Why We Should Care About Theresa May in Vogue
"...Throughout my political career, people have commented on what I wear. That’s just something that happens, and you accept that. But it doesn’t stop me from going out and enjoying fashion. And I also think it’s important to be able to show that a woman can do a job like this and still be interested in clothes.”
- Theresa May in Vogue
As women, we are constantly asked to negotiate the relationship between our substance and our surface. Substance and style are often treated as mutually exclusive propositions: we can care about what we think or how we look, but caring about both is trickier, particularly as a woman's position becomes more high profile. In this paradigm, time and again, fashion falls into the realm of the superficial, and an interest in fashion seems to trivialize the hard fought investments we have made in our substance—whether that is our ideas or our work, our values or our worldview. So when the Prime Minister of the United Kingdom decides to sit down and speak with Vogue, and proudly claims an interest in fashion, it's a significant moment for all of us women who get dressed in the morning and then chisel away at our small (or in her case, big) sliver of the world for the day.
At the heart of it, a single question looms large: can intelligent women care about fashion?
The cultural, social, and historical landscape is cluttered with instances that say no, from the role clothing played in the origins of feminism, to the way we treat the subject of appearance in raising young girls, to how we approach fashion in our day to day lives (we use words like "escape," and "a mental break" to describe our relationship with it). Even Nina Simone, a revolutionary in so many ways, has added to the confusion. She wrote in her memoir, "We never talked about men or clothes. It was Marx, Lenin, and revolution—real girls' talk." And that's just the thing: for so long, our relationship between our intelligence and our appearance has been framed as an either, or when the reality of it is, I believe we women care about both what we think and what we wear, and we shouldn't have to choose.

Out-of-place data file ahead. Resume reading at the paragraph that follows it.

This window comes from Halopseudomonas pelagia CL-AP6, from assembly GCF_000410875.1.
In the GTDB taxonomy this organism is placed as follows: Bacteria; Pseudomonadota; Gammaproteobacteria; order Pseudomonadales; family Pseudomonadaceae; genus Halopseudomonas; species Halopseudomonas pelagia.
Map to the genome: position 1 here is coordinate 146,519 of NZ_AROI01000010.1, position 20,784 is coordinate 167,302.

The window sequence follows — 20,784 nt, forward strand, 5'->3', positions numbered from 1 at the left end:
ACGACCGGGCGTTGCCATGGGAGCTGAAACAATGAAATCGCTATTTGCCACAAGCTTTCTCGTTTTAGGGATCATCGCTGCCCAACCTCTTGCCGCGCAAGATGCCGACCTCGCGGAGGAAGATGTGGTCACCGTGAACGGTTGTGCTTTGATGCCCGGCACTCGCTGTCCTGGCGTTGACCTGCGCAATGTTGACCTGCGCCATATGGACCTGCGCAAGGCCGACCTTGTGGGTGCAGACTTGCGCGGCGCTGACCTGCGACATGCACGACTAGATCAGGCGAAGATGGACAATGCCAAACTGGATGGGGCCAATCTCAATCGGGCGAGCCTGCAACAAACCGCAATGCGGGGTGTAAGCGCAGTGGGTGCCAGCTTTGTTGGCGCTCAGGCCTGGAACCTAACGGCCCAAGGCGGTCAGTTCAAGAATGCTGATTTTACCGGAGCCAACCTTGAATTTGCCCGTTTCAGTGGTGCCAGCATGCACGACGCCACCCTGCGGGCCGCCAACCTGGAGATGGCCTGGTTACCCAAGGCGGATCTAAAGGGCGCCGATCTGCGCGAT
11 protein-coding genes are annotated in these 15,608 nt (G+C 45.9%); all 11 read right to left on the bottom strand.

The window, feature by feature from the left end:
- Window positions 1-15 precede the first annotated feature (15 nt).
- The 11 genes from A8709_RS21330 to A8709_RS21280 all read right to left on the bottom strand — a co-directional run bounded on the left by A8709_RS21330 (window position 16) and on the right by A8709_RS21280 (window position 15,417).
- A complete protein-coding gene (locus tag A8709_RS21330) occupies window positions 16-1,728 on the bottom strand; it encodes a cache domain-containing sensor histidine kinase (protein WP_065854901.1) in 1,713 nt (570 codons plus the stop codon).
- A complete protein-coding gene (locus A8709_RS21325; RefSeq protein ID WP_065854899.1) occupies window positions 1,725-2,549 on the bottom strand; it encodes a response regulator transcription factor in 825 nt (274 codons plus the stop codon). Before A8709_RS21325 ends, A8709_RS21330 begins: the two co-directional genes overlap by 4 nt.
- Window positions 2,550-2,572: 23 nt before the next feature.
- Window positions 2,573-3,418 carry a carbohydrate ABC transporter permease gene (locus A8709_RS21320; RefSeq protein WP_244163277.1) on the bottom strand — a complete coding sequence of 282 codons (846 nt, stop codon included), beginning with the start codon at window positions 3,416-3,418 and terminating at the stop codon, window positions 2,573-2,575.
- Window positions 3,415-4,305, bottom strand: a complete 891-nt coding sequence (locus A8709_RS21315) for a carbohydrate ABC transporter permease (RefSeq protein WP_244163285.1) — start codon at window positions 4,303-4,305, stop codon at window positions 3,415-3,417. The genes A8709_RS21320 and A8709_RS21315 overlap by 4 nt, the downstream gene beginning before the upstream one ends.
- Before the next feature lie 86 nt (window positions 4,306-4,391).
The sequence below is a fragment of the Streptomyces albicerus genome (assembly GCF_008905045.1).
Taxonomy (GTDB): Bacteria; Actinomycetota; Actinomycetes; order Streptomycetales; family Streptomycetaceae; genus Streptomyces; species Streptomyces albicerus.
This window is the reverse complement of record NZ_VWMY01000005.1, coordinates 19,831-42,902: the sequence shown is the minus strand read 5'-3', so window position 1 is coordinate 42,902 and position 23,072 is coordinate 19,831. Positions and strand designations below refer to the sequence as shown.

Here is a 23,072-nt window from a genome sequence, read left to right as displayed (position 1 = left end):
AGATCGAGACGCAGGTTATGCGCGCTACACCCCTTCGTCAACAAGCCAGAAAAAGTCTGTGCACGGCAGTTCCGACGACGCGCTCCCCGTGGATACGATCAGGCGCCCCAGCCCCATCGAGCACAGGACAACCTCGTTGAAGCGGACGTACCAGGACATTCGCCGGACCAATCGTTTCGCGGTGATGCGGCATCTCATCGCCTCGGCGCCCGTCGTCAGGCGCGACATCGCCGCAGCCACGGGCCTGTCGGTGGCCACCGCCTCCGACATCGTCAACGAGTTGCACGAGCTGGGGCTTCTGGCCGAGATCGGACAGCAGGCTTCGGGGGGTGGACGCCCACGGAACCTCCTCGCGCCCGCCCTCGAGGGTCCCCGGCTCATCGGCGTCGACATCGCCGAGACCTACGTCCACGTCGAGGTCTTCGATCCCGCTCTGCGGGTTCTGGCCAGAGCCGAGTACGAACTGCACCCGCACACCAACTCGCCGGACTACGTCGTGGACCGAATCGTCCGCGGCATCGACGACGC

Which is why Theresa May's stance is so important. Whether or not you agree with her politics, her statement that a modern, thinking woman—and a powerful and ambitious one at that—can also care about clothes and enjoy fashion empowers us all, women and men alike. And it empowers us because it gives us the permission to be whole, to embrace the polarities that accompany the human experience, and to define ourselves on our own terms. If we are allowed to bring the entirety of who we are to everything we do—whether that's getting dressed or running a nation—instead of holding bits and pieces of ourselves back, everyone would benefit. Not just in the narrow sense that we'd be individually happier (which we would), but broadly, as a society, in boardrooms and government offices, in classrooms and hospitals, in all the places that we make decisions and wield power, we'll see a marked shift in how we act. If, like Ms. May, we brought more of our full selves to the table, Prime Minister and fashion aficionado, businessman and father, politician and animal lover, we'd all be better off.